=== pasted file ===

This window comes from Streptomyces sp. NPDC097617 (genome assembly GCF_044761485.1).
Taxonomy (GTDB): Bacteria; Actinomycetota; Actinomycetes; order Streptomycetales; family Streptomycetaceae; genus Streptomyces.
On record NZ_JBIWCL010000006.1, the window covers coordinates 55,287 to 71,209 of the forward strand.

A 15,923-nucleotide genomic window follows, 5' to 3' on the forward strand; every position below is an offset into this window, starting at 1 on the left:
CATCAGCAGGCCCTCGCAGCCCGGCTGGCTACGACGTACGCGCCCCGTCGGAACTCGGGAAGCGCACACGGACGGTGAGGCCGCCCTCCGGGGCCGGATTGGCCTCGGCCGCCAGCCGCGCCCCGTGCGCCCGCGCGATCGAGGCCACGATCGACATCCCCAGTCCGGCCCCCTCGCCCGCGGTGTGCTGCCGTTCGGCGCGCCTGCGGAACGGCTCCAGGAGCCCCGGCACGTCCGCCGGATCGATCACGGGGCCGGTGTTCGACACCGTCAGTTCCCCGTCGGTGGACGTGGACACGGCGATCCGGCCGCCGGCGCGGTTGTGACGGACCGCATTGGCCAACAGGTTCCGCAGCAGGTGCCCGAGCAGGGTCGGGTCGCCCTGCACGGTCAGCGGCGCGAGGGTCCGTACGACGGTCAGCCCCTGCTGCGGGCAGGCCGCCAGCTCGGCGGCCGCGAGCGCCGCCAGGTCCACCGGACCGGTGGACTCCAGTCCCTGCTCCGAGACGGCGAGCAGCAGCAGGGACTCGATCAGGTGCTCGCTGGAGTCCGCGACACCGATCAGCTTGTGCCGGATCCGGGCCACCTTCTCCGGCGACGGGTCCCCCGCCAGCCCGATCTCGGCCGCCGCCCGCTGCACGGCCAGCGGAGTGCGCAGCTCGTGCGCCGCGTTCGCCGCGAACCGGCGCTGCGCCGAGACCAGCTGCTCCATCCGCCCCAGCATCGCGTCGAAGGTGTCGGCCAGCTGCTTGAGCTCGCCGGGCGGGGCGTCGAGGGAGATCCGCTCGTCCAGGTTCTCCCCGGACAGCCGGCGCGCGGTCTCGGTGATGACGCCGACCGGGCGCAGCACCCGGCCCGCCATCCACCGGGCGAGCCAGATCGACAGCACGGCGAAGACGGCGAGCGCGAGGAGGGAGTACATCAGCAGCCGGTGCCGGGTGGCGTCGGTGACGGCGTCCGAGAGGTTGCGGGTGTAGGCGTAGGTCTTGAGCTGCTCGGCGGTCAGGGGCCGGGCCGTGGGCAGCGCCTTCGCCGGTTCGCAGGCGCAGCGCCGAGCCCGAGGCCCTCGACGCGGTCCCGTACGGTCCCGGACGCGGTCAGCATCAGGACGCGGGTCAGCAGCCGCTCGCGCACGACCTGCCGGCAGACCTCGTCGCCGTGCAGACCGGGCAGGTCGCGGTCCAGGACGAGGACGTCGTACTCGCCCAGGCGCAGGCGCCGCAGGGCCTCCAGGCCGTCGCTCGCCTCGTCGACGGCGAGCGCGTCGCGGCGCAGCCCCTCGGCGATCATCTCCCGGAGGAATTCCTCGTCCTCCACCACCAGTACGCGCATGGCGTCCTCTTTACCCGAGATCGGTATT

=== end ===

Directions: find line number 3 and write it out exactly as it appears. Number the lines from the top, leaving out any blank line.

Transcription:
On record NZ_JBIWCL010000006.1, the window covers coordinates 55,287 to 71,209 of the forward strand.